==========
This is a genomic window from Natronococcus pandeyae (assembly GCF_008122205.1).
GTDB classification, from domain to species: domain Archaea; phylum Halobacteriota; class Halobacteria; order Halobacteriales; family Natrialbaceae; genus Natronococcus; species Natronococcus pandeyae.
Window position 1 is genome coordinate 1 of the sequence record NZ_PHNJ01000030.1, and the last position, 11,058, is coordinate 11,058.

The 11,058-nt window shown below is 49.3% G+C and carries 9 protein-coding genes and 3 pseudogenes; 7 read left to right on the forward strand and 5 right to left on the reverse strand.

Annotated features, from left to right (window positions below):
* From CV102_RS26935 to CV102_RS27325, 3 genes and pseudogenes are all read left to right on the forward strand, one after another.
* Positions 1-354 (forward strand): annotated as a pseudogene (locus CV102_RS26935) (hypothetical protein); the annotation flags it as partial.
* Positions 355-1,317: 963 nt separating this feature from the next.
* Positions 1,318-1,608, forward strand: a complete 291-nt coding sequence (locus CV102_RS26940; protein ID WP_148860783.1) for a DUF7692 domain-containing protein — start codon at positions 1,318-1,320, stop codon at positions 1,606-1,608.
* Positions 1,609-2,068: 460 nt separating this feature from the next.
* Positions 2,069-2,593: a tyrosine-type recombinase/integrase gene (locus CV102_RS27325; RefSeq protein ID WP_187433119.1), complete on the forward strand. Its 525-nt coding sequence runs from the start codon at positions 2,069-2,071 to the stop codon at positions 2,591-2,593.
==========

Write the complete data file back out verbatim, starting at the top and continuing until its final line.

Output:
This is a genomic window from Natronococcus pandeyae (assembly GCF_008122205.1).
GTDB classification, from domain to species: domain Archaea; phylum Halobacteriota; class Halobacteria; order Halobacteriales; family Natrialbaceae; genus Natronococcus; species Natronococcus pandeyae.
Window position 1 is genome coordinate 1 of the sequence record NZ_PHNJ01000030.1, and the last position, 11,058, is coordinate 11,058.

The 11,058-nt window shown below is 49.3% G+C and carries 9 protein-coding genes and 3 pseudogenes; 7 read left to right on the forward strand and 5 right to left on the reverse strand.

Annotated features, from left to right (window positions below):
* From CV102_RS26935 to CV102_RS27325, 3 genes and pseudogenes are all read left to right on the forward strand, one after another.
* Positions 1-354 (forward strand): annotated as a pseudogene (locus CV102_RS26935) (hypothetical protein); the annotation flags it as partial.
* Positions 355-1,317: 963 nt separating this feature from the next.
* Positions 1,318-1,608, forward strand: a complete 291-nt coding sequence (locus CV102_RS26940; protein ID WP_148860783.1) for a DUF7692 domain-containing protein — start codon at positions 1,318-1,320, stop codon at positions 1,606-1,608.
* Positions 1,609-2,068: 460 nt separating this feature from the next.
* Positions 2,069-2,593: a tyrosine-type recombinase/integrase gene (locus CV102_RS27325; RefSeq protein ID WP_187433119.1), complete on the forward strand. Its 525-nt coding sequence runs from the start codon at positions 2,069-2,071 to the stop codon at positions 2,591-2,593.